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Case Basics
Docket No. 
(Argued the cause for the petitioner)
(Argued the cause for the United States, as amicus curiae, by special leave of court)
(Argued the cause for the respondent)
Facts of the Case 

The Hawaiian Constitution limits the right to vote for the nine trustees of the state agency known as the Office of Hawaiian Affairs (OHA). The agency administers programs designed for the benefit of two subclasses of Hawaiian citizenry, "Hawaiians," defined as descendants of not less than one-half part of the races inhabiting the Islands before 1778, and "native Hawaiians," defined as descendants of the peoples inhabiting the Hawaiian Islands in 1778. Only "Hawaiians" may vote in the statewide election for the trusties. Harold Rice, born in Hawaii and a Hawaiian citizen, does not have the requisite ancestry to be a "Hawaiian" under state law. However, Rice applied to vote in OHA trustee elections. After Rice's application was denied, he sued Hawaiian Governor Benjamin J. Cayetano, claiming that the voting exclusion was invalid under the Fourteenth and Fifteenth Amendments. The Federal District Court granted the state summary judgment. The court examined the voting qualifications with the latitude applied to legislation passed pursuant to Congress' power over Indian affairs, and found that the electoral scheme was rationally related to the state's responsibility to utilize a part of the proceeds from certain public lands for the native Hawaiians' benefit. In affirming, the Court of Appeals found that Hawaii "may rationally conclude that Hawaiians, being the group to whom trust obligations run and to whom OHA trustees owe a duty of loyalty, should be the group to decide who the trustees ought to be."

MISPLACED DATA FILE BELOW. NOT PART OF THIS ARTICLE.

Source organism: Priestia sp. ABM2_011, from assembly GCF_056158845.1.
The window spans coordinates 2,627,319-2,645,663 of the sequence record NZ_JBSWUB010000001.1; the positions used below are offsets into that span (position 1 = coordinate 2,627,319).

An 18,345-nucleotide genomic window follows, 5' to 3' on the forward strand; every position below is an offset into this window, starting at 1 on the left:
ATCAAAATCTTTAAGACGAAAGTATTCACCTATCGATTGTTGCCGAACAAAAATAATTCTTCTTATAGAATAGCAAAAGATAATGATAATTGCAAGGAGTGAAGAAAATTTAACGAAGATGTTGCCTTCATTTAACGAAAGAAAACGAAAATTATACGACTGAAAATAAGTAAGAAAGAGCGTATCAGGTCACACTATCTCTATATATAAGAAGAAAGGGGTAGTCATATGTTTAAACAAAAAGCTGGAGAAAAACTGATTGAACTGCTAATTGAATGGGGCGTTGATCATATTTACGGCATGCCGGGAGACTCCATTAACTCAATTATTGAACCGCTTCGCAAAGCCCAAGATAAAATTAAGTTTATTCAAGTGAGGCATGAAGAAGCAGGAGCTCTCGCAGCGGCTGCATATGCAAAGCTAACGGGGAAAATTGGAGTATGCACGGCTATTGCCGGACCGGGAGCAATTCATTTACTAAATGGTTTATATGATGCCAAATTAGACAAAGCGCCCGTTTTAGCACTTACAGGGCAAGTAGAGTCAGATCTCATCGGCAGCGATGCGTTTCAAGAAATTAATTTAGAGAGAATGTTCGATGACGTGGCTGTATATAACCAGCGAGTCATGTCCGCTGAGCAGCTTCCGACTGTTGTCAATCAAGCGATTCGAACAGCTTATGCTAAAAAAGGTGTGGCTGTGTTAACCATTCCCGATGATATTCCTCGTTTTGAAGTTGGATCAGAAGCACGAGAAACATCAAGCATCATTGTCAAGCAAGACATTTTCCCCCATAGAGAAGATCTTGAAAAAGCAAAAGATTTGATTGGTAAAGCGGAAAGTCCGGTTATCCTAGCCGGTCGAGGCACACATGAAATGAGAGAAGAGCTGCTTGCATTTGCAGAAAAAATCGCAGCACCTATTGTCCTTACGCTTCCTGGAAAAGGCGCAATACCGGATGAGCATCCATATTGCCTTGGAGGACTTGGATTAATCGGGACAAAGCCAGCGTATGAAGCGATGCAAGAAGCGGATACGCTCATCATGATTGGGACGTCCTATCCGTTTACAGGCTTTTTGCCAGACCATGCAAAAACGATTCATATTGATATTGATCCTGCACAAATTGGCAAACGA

Does the Hawaiian Constitutional provision, which limits the right to for the trustees of the Office of Hawaiian Affairs to qualified "Hawaiians," violate the Fifteenth Amendment by creating a race-based voting qualification?

Decision: 7 votes for Rice, 2 vote(s) against
Legal provision: Amendment 15: Fifteenth Amendment

Yes. In a 7-2 opinion delivered by Justice Anthony M. Kennedy, the Court held that "Hawaii's denial of Rice's right to vote in OHA trustee elections violates the Fifteenth Amendment," in creating a race-based voting qualification. "A state may not deny or abridge the right to vote on account of race, and this law does so," Justice Kennedy wrote for the Court. The court rejected the state's argument that the voting limitation was one based on ancestry, not race. In dissent, Justice John Paul Stevens wrote for himself and Ruth Bader Ginsburg that the majority's decision "rests largely on the repetition of glittering generalities that have little, if any, application to the compelling history of the state of Hawaii."

Cite this Page
RICE v. CAYETANO. The Oyez Project at IIT Chicago-Kent College of Law. 25 August 2015. <http://www.oyez.org/cases/1990-1999/1999/1999_98_818>.
RICE v. CAYETANO, The Oyez Project at IIT Chicago-Kent College of Law, http://www.oyez.org/cases/1990-1999/1999/1999_98_818 (last visited August 25, 2015).
"RICE v. CAYETANO," The Oyez Project at IIT Chicago-Kent College of Law, accessed August 25, 2015, http://www.oyez.org/cases/1990-1999/1999/1999_98_818.